91 percent of consumers are more likely to shop at brands that provide recommendations with personal relevance to them. The better you understand what consumers desire, the easier it is to make meaningful connections.

The next step is to create a marketing mix of offers, rewards, and promotions based on the information you have. This process can be automated, using machine learning technology and a comprehensive data stack.

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Using customer data to measure the Dopamine Effect

The final stage of creating personalized experiences is tracking the effectiveness of your marketing efforts. While you can’t measure dopamine itself, it is possible to analyze strategies by looking at data. There are three key methods to doing this:

Transactional analytics combine data from in-store POS systems, mobile channels, and online orders for a granular view of customer buying behavior. Using this information, brands can uncover purchasing trends and infer what offers or tactics are triggering dopamine.

Digital campaign ROI analytics present the data that surrounds purchases – including app downloads, reward redemptions, online baskets, loyalty status changes, and digital engagement. This can give brands a clearer picture about which areas of your personalized content and marketing budget are most effective.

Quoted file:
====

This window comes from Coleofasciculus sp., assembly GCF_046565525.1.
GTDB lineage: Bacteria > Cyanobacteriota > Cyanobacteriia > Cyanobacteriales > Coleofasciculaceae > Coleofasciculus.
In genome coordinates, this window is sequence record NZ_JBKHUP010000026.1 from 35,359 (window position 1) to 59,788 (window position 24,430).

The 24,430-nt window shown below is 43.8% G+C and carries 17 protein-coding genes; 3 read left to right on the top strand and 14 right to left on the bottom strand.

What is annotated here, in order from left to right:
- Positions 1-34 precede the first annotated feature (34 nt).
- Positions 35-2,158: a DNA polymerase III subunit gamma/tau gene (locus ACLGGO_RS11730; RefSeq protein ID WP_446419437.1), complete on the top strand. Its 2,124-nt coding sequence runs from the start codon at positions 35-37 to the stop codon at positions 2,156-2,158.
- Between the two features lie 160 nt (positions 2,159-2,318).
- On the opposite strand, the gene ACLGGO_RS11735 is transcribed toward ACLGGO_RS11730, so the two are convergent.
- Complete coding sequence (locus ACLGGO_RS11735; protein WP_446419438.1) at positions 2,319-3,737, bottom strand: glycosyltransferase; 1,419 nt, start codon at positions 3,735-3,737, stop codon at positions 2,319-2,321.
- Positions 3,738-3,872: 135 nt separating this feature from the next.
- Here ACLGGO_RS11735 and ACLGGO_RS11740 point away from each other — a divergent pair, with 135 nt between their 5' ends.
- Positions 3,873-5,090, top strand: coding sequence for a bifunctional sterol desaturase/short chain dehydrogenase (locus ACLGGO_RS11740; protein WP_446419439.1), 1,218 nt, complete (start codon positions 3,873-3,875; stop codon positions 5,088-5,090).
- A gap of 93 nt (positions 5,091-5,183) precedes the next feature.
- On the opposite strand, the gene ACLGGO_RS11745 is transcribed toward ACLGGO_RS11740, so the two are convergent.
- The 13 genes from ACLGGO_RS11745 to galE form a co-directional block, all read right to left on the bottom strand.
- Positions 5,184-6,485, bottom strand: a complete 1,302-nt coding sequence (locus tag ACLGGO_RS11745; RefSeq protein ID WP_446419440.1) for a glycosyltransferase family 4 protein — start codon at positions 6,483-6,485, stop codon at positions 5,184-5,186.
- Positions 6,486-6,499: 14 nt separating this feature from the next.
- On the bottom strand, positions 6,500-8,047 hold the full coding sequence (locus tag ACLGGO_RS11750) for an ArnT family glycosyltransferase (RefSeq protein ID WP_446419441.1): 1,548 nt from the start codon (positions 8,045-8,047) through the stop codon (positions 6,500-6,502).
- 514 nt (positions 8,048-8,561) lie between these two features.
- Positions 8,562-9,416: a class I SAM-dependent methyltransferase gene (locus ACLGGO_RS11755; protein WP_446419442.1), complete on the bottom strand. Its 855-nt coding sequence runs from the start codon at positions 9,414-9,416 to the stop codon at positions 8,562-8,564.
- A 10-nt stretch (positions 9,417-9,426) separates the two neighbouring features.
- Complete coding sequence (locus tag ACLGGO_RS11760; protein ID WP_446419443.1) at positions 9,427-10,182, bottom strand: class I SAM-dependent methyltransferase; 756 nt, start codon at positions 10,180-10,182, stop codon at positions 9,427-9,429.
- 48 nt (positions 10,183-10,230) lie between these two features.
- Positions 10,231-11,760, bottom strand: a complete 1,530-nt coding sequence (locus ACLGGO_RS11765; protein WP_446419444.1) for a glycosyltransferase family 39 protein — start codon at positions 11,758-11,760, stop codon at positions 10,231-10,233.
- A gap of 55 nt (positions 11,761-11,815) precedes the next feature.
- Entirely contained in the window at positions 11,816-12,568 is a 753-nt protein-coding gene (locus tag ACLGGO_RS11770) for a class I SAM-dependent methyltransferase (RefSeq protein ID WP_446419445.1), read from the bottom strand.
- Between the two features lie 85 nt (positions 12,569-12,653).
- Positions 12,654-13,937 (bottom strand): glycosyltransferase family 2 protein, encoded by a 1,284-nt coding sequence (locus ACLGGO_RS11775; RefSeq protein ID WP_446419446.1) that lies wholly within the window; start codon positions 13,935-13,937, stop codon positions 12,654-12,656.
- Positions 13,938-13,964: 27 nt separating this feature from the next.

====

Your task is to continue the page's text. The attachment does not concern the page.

Segmentation analytics are focused on real-time consumer behavior insights. The key factors include responsiveness, connectedness, location, media preferences, and moment-to-moment decision-making. Segmentation data changes rapidly, but it can give valuable information about ongoing cognitive changes in your customers – helping brands make smarter marketing decisions.

All these tools are essential to understanding and tracking your personalized marketing efforts. Using them effectively can help your business take advantage of a growing demand for personalized services – and expand your base of loyal customers.

Making the shift to personalized marketing (and doing it seamlessly) is crucial to stay competitive in today’s market. Enable that change for your business by investing in data-driven technology.